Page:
13. Klear on March 31, 2006 at 11:44 am

    Does anybody know the ratio between in state students and out of state students that attend BYU? It seems like more students from out of state attend BYU. If this is the case, wouldn’t the culture at BYU be more indicative of the mormon culture trends outside of Utah? I could be way off on this but it just seems like most people I’ve met that have gone to BYU were from California, midwest areas, and the east.

  14. Nate Oman on March 31, 2006 at 11:52 am

    I always feel sad that I missed out on the debauchery at BYU. I always heard about it, and I assidiously searched for it, but I fear that everyone always put away the drug and alchohol soaked orgies when I got in the room.

    I assume that this is just because there was something about me that my would-be fellow libertines didn’t like.

  15. Lisa F. on March 31, 2006 at 11:59 am

    What about those candlelight events where someone announced her engagement? There was a term for it, but it’s been too long. It was a bit odd — sit around in a circle, pass around a lit candle that has an engagement ring on it, and the woman that it belongs to blows out the candle…and everyone squeals.

  16. Starfoxy on March 31, 2006 at 12:32 pm

    Lisa F. There was an apartment of boys at my university (in AZ) that had a thing of canned meat that lived on top of their frigde, and whenever someone officially started dating someone then they’d eat the meat and the new boyfriend had to buy a new can of meat. But that’s a little different than candles and squeals.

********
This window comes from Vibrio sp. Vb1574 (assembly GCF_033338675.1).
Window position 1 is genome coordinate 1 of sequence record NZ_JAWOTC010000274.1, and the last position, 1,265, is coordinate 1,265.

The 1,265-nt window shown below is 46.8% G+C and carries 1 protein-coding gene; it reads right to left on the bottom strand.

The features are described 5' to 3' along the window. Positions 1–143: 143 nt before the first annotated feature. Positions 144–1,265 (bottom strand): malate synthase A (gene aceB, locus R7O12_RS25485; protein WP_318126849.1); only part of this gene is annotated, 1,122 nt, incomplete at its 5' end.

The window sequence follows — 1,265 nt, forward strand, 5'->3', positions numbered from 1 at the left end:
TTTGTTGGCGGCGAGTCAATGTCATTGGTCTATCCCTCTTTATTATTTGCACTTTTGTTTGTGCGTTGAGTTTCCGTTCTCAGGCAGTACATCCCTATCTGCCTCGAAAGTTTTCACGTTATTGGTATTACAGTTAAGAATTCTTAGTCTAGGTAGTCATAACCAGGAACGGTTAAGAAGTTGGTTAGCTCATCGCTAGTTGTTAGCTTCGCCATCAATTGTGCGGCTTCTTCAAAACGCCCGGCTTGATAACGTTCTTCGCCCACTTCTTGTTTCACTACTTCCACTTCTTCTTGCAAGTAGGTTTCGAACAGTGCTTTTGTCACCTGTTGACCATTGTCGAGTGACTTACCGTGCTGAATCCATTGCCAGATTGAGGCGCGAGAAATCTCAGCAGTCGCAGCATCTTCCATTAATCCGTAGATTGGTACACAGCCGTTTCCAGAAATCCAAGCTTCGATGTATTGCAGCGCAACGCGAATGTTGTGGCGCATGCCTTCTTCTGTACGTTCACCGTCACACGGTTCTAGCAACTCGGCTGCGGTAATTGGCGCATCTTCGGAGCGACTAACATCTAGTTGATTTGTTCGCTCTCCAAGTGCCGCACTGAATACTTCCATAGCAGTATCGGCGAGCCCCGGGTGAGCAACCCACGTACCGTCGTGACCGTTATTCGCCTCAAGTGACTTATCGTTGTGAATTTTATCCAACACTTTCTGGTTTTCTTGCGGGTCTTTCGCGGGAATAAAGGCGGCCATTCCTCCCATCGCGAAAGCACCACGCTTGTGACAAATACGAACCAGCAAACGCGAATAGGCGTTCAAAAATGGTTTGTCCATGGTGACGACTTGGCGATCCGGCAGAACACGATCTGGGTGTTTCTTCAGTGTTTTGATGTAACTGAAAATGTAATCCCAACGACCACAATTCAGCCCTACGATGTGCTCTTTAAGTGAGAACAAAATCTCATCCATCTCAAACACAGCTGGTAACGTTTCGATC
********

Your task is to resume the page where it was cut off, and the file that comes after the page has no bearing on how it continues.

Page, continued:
17. queuno on March 31, 2006 at 12:37 pm

    Re #13/14 – That was an aspect of BYU I hated — the lame, old-time traditions.

    I didn’t want to attend my mother’s 1960s BYU — I wanted to attend an 1980s/1990s BYU with a 1980s/1990s Mormon sensibility that didn’t revolve around how many generations your family had lived in Utah.

    I found that BYU got more sensible once I moved off-campus.

  18. danithew on March 31, 2006 at 1:25 pm

    There were so many things I enjoyed at BYU. And yet I was glad to leave when I did.

  19. mullingandmusing (m&m) on March 31, 2006 at 1:31 pm

    I grew up as one of the majority and still found myself in the minority in a way…called “goody-goody” by my LDS peers. It wasn’t until high school and then BYU when I found friends who shared my passion for the gospel. I think, in the end, whether one is part of a minority or majority matters less as does one’s individual testimony. Either way, one still needs to be strong and devout and dedicated, because, either way, there will be voices and other forces that want to lull one away. The difference is, as one of the majority, those opposing forces usually come from within. I would argue that, in some ways, that kind of opposition is even more difficult to deal with.

    As for BYU, I had a wonderful experience for many, many reasons. There is much to be enjoyed in having religion be part of the school experience. My testimony grew by leaps and bounds that first year, and I loved being able to sit with friends and just talk about gospel topics. I actually cannot think of negative, testimony-testing experiences at all. I loved it there and hope your daughter will, too.

  20. rd on March 31, 2006 at 1:56 pm